Sadly, modern history is full of instances where the anti-gun left tries to capitalize on tragedy and fear to push their agenda. Sometimes the push is immediate, while at other times they lay in wait gathering strength until an opportune time, like the evil Lord Voldemort in the Harry Potter novels.

Those who support the Bill of Rights need to be aware of these tactics so we can fight to protect our civil liberties when terrible events unfold.

One such event happened on March 30, 1981.

The anti-gun left had hit a brick wall in the 1970s. Ever since Harlon Carter had taken the reins as CEO of the NRA in 1977, re-establishing the NRA’s political lobbying arm and mobilizing a national grass-roots opposition campaign to anti-gun legislation, gun control efforts had virtually stopped dead in their tracks. It took the anti-gun left several years to retool their political machine to try to combat the organized efforts of the NRA to protect the right to keep and bear arms.

In fact, the only significant defeat for pro-Second Amendment forces in the 1970s was the confirmation of Abner Mikva as a federal appeals judge to the D.C. Circuit. Rep. Mikva was a congressman from Illinois and one of the leading gun control advocates in America. The U.S. Court of Appeals for the D.C. Circuit is regarded as the second-most important court in the nation. President Jimmy Carter nominated Mikva to the D.C. Circuit. Though the NRA and gun rights community strongly opposed the nomination, it had no experience with judicial appointments, and a Democrat-controlled Senate confirmed Mikva to the court, where he served until 1994. Aside from that, there had been no major victories for the anti-gun crowd.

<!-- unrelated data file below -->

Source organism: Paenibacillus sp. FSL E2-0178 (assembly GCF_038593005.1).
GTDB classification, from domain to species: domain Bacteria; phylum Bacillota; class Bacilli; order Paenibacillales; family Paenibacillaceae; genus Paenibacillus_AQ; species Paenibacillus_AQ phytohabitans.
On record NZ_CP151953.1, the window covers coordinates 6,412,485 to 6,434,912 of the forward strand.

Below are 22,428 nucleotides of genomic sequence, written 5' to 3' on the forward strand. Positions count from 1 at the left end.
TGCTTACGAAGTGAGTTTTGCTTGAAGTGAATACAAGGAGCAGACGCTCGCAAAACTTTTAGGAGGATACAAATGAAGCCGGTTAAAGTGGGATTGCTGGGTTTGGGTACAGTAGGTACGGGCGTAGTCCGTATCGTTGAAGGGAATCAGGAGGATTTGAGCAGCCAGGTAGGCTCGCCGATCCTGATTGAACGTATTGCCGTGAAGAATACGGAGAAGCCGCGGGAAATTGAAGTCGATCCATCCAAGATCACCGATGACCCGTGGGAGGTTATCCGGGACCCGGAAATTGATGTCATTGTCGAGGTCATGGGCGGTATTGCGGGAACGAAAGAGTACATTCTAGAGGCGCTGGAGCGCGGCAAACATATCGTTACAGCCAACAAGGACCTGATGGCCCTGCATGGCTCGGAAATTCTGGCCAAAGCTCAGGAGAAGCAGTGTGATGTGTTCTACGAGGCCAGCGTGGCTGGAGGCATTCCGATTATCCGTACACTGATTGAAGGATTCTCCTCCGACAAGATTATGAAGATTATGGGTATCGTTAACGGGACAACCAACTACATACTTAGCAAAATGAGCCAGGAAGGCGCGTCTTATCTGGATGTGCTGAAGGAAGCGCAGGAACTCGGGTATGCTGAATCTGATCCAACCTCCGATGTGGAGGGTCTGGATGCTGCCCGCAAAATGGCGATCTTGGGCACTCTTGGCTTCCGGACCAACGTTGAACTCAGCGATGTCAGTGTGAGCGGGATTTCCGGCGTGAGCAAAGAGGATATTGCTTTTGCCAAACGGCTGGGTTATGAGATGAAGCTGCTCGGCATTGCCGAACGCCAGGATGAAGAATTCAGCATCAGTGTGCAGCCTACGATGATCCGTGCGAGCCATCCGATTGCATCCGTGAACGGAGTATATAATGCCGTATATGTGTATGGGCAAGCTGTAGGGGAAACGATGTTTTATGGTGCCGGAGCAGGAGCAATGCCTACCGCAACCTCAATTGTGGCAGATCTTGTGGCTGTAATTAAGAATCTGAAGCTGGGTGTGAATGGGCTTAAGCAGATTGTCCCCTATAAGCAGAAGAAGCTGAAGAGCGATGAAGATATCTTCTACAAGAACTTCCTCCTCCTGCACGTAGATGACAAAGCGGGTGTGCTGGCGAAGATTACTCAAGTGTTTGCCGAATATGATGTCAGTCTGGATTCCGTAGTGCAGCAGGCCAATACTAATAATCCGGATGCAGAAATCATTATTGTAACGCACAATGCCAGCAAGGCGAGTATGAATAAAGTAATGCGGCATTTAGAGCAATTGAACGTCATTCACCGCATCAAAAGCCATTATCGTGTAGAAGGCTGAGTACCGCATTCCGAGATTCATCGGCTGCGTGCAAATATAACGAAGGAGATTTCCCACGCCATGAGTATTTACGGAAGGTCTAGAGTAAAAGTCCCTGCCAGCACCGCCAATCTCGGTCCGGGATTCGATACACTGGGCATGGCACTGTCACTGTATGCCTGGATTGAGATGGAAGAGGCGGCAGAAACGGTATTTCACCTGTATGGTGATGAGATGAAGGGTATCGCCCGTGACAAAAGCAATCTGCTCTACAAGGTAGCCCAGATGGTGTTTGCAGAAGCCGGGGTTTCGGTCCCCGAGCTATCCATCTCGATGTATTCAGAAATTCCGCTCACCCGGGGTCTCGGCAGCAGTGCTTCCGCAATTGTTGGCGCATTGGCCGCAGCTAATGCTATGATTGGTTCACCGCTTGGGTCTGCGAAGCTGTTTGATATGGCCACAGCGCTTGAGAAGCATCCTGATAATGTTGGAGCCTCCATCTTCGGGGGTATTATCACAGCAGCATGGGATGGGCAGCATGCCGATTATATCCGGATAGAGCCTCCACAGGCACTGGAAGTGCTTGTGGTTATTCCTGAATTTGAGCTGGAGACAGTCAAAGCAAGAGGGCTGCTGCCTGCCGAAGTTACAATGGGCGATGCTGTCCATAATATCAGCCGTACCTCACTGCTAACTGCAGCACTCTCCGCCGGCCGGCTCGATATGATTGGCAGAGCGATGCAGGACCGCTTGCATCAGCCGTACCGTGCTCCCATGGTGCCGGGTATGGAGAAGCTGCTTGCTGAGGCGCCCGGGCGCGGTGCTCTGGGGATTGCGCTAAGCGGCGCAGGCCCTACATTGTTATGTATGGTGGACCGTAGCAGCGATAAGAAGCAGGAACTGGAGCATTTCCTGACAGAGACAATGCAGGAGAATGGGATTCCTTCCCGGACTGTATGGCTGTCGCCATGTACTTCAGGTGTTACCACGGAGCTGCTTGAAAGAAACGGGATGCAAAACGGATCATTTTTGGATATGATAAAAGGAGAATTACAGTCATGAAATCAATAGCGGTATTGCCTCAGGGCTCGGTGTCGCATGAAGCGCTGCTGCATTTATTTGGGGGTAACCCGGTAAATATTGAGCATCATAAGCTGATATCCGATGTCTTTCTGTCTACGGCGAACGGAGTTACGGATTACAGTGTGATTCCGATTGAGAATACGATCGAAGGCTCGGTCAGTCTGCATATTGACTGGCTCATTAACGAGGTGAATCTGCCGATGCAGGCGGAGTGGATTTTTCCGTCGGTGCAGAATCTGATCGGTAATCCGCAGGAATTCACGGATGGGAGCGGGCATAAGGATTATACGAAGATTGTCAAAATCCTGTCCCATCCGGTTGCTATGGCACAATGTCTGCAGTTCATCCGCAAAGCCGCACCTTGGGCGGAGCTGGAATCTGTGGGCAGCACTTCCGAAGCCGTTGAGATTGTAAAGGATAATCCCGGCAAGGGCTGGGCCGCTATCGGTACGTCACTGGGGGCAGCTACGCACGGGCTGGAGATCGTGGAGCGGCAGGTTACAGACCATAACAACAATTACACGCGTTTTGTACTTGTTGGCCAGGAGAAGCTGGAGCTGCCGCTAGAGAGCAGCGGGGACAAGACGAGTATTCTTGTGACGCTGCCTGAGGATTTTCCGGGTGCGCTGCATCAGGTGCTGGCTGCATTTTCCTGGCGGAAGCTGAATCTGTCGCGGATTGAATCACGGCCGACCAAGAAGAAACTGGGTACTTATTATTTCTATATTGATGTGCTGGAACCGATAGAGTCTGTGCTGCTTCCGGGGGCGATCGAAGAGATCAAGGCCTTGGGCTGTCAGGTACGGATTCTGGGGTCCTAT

That changed just two months into the Reagan presidency. On March 30, 1981, President Reagan gave a lunchtime speech to the AFL-CIO at the Hilton in Washington, D.C. As he was leaving, he stopped beside the open door of his limousine to wave to the friendly crowd. Suddenly, as the president was waving, gunshots rang out. A Secret Service agent pushed the president into the limo, which rushed off surrounded by police cars, sirens wailing.

Another agent tackled the shooter, John Hinckley, to the ground. Additional agents grabbed Hinckley’s gun, while still more agents had weapons drawn in combat crouches as they secured the scene.

The country soon learned that one of Hinckley’s shots had seriously wounded President Reagan, who almost died following emergency surgery. Secret Service Agent Tim McCarthy had been shot in the stomach, and Police Officer Tom Delahanty had been shot in the neck.

One other man was shot that day during the attempted assassination. James Brady, the White House press secretary, lay on the ground with a bullet hole in his head. A bullet had lodged in his brain. While Brady survived his injury (as did President Reagan and the other two men), he was left permanently handicapped.

The left saw a renewed opportunity to go after firearms. The assassination attempt became a rallying cry for anti-gun activists. If only people could not get guns, they argued, such violence would not occur. Anti-gun activists started laying the groundwork for major gun control legislation. Though nothing came immediately from this incident, the rationale had been established for a new gun control push.